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Are conflicts too sensitive issues to be touched by the gaming industry? The Israel-Palestine Issue
For a long time now, we’ve been made to believe that gaming is purely fictional, and has nothing to do with the real life. But, what about the games that mirror real-life issues way too clearly?
There have been speculations about video games, and game designers have tried to make the world believe that games are like movies; if movies can portray real-life characters and stories, games can too. What they fail to understand is that even if they are allowed to borrow substances from the real life, still there are issues that are way too fragile to be touched by gaming. Here, fragile isn’t like a flower. Here, issues are fragile like a bomb. They can bring chaos like nobody has ever witnessed.
For instance, there was a game called “Bomb Gaza” that was made to be taken down by Google Play Store after massive backlash. While the rest of the world is trying hard to bring truce between the two areas, here’s a game that wants its users to “drop bombs and avoid killing civilians”.
When questioned, the makers of Bomb Gaza said, “It’s nothing sinister, you shoot people who shoot you. It’s like every other game. I don’t want to offend anyone.
“Games are just another medium, like video. You can use it to make your voice heard.”
It’s devastating to see that ‘Bomb Gaza’ was downloaded 1,000 times in its very first week. But, soon after that, the game makers drew harsh condemnation for making light of a genuine, on-going human catastrophe.
Even though after the verbal-comment clash, “Bomb Gaza” is no longer available on Google Play Store, but that hasn’t made it free from similar games. There are multiple games still available that puts Israel under missile attack, just like Iron Dome: The Game. The game is still available for downloading and playing.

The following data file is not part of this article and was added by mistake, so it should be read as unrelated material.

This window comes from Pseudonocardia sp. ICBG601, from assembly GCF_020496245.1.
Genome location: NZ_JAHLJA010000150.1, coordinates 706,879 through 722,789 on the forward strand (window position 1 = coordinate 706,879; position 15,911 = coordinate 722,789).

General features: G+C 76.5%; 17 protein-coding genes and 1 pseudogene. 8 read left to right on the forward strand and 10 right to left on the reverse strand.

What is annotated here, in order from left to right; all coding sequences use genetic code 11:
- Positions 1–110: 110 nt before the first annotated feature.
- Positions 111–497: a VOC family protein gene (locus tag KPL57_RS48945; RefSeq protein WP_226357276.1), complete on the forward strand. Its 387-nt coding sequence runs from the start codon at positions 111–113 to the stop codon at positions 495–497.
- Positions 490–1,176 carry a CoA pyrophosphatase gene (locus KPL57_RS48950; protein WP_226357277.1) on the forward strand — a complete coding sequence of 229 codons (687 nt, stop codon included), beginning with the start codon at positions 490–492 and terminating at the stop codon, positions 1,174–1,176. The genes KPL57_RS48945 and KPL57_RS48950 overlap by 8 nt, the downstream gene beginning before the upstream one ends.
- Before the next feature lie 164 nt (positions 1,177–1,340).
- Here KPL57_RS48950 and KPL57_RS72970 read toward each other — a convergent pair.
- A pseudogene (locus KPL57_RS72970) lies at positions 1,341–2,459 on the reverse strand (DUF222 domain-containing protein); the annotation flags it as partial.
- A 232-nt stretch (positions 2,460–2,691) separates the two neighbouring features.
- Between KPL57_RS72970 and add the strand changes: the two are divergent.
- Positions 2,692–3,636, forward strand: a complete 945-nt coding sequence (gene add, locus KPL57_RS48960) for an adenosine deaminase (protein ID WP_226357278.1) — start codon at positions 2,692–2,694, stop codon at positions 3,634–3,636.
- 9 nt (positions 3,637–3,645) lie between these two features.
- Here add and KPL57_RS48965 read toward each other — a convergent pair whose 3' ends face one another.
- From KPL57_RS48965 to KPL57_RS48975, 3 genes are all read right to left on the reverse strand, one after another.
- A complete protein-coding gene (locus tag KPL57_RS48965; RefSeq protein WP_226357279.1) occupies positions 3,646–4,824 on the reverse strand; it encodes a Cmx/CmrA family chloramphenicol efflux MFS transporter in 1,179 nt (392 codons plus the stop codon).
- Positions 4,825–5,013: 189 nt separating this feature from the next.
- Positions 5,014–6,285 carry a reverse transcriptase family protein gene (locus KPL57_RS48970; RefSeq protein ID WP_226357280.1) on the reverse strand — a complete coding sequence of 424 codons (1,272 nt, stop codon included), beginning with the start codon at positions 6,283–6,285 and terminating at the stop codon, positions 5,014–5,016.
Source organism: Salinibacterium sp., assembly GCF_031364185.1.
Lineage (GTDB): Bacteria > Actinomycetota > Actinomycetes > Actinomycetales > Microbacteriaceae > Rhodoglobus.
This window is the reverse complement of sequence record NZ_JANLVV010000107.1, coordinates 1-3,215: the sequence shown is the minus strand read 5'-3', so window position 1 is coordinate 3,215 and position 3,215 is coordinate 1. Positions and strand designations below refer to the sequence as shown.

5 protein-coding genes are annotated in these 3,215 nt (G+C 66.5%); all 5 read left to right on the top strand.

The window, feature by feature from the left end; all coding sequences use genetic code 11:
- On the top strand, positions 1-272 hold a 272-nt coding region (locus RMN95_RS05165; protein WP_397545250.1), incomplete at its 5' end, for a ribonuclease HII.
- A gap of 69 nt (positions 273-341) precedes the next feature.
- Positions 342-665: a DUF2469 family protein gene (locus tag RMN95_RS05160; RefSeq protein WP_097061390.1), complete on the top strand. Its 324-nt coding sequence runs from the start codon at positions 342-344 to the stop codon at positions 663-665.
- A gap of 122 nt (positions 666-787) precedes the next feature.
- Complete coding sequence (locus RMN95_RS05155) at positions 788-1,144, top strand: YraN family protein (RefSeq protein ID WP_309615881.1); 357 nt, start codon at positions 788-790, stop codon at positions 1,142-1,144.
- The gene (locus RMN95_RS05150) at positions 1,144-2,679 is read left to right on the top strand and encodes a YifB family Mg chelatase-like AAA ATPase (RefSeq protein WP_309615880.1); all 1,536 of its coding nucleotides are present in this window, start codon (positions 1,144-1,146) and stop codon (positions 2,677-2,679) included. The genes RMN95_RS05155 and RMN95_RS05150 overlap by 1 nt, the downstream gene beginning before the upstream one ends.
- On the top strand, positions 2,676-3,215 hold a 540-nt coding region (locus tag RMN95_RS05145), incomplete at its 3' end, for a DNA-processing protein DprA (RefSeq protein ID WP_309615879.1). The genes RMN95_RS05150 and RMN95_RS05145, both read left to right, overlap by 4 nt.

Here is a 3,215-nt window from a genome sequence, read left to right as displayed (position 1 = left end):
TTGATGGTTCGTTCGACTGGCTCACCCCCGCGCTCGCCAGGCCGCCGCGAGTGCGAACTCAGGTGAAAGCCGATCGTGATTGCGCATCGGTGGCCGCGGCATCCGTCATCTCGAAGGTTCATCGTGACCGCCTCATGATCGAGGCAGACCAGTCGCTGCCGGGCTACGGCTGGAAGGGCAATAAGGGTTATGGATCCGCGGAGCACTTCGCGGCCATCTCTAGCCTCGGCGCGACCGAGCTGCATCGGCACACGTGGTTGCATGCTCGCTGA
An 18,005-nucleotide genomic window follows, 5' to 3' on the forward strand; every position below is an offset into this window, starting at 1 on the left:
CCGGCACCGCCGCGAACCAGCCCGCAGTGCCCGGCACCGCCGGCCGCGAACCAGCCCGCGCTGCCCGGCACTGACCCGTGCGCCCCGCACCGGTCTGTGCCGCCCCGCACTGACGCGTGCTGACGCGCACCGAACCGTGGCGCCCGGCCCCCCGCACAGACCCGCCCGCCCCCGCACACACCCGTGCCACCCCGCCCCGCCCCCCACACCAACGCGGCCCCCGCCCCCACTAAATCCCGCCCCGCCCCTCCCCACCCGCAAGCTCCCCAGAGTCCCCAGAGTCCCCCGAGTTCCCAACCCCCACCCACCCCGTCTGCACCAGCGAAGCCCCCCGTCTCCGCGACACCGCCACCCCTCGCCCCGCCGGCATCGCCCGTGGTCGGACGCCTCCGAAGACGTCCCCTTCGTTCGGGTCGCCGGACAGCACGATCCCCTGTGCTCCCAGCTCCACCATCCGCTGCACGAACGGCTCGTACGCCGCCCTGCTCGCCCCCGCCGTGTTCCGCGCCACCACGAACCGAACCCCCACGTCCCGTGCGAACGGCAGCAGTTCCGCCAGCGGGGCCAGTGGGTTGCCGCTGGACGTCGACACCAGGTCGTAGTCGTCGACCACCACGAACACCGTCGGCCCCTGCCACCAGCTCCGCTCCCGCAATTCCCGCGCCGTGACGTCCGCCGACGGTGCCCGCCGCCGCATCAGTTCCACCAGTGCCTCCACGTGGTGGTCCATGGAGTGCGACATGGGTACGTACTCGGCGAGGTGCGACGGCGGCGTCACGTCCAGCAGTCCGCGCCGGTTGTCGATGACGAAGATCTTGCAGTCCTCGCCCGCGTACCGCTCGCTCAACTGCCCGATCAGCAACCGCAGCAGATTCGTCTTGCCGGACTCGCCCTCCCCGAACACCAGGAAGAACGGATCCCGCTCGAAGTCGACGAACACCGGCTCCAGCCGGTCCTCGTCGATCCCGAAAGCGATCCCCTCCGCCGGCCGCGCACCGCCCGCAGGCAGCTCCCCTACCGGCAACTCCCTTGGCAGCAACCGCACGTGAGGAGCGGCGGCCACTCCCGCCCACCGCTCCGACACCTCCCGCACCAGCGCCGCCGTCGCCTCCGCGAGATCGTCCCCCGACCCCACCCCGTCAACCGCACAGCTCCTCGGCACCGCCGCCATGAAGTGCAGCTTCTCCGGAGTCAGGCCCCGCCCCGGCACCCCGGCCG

Several scholars have presented their views stating that gaming can be a form of truce in situations like the Israel-Palestine issue. That might be true with innovative ideas like “Games For Peace”, which is “an initiative to bridge the gap between youth in conflict zones via a shared experience of gaming that requires communication and collaboration within a virtual world.” Games like Minecraft, NBA 2K, Among Us, etc., which are multiplayer, can actually act like a bridge between the children belonging to the opposite sides. These bring a ‘hope’ for a peaceful Israel-Palestine in the future. It is advisable that only peace-making and neutral games must be promoted in fragile zones like these, and not the ones that tattoo “hatred” in the mind of the upcoming generation for one another.
If drawing inspiration from real-life is crucial for the gaming industry, then better subjects needs to be chosen and conflicts must be left one.